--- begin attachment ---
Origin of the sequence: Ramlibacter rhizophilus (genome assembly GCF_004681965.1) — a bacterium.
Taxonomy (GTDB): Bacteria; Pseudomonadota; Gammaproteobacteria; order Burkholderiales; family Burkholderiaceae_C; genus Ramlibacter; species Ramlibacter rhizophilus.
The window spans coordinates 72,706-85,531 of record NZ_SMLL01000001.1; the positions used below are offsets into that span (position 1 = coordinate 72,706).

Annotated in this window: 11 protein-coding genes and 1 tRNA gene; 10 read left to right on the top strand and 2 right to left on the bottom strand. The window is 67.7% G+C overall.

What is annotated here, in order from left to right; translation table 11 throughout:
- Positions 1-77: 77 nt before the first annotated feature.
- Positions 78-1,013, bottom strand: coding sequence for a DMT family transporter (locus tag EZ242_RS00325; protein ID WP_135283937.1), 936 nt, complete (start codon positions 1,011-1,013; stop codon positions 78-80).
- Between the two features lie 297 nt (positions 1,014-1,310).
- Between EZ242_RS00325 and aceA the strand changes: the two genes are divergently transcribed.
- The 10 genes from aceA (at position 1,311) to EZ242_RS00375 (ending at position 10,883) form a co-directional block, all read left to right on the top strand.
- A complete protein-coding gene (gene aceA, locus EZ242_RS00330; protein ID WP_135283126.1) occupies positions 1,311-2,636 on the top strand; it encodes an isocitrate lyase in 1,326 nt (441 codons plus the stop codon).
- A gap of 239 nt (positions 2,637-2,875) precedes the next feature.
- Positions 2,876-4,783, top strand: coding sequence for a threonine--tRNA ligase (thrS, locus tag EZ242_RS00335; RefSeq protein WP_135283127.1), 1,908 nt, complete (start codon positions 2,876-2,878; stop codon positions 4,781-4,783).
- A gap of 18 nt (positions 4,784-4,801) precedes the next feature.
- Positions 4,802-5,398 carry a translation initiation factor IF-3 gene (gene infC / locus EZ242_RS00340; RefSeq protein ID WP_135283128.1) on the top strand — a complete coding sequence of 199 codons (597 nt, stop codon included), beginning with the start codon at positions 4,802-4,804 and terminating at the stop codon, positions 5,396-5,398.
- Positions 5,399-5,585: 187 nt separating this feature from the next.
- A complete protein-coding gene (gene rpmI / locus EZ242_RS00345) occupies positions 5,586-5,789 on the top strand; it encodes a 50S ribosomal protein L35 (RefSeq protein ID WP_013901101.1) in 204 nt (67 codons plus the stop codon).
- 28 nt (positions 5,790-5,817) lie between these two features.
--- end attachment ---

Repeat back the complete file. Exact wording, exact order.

Origin of the sequence: Ramlibacter rhizophilus (genome assembly GCF_004681965.1) — a bacterium.
Taxonomy (GTDB): Bacteria; Pseudomonadota; Gammaproteobacteria; order Burkholderiales; family Burkholderiaceae_C; genus Ramlibacter; species Ramlibacter rhizophilus.
The window spans coordinates 72,706-85,531 of record NZ_SMLL01000001.1; the positions used below are offsets into that span (position 1 = coordinate 72,706).

Annotated in this window: 11 protein-coding genes and 1 tRNA gene; 10 read left to right on the top strand and 2 right to left on the bottom strand. The window is 67.7% G+C overall.

What is annotated here, in order from left to right; translation table 11 throughout:
- Positions 1-77: 77 nt before the first annotated feature.
- Positions 78-1,013, bottom strand: coding sequence for a DMT family transporter (locus tag EZ242_RS00325; protein ID WP_135283937.1), 936 nt, complete (start codon positions 1,011-1,013; stop codon positions 78-80).
- Between the two features lie 297 nt (positions 1,014-1,310).
- Between EZ242_RS00325 and aceA the strand changes: the two genes are divergently transcribed.
- The 10 genes from aceA (at position 1,311) to EZ242_RS00375 (ending at position 10,883) form a co-directional block, all read left to right on the top strand.
- A complete protein-coding gene (gene aceA, locus EZ242_RS00330; protein ID WP_135283126.1) occupies positions 1,311-2,636 on the top strand; it encodes an isocitrate lyase in 1,326 nt (441 codons plus the stop codon).
- A gap of 239 nt (positions 2,637-2,875) precedes the next feature.
- Positions 2,876-4,783, top strand: coding sequence for a threonine--tRNA ligase (thrS, locus tag EZ242_RS00335; RefSeq protein WP_135283127.1), 1,908 nt, complete (start codon positions 2,876-2,878; stop codon positions 4,781-4,783).
- A gap of 18 nt (positions 4,784-4,801) precedes the next feature.
- Positions 4,802-5,398 carry a translation initiation factor IF-3 gene (gene infC / locus EZ242_RS00340; RefSeq protein ID WP_135283128.1) on the top strand — a complete coding sequence of 199 codons (597 nt, stop codon included), beginning with the start codon at positions 4,802-4,804 and terminating at the stop codon, positions 5,396-5,398.
- Positions 5,399-5,585: 187 nt separating this feature from the next.
- A complete protein-coding gene (gene rpmI / locus EZ242_RS00345) occupies positions 5,586-5,789 on the top strand; it encodes a 50S ribosomal protein L35 (RefSeq protein ID WP_013901101.1) in 204 nt (67 codons plus the stop codon).
- 28 nt (positions 5,790-5,817) lie between these two features.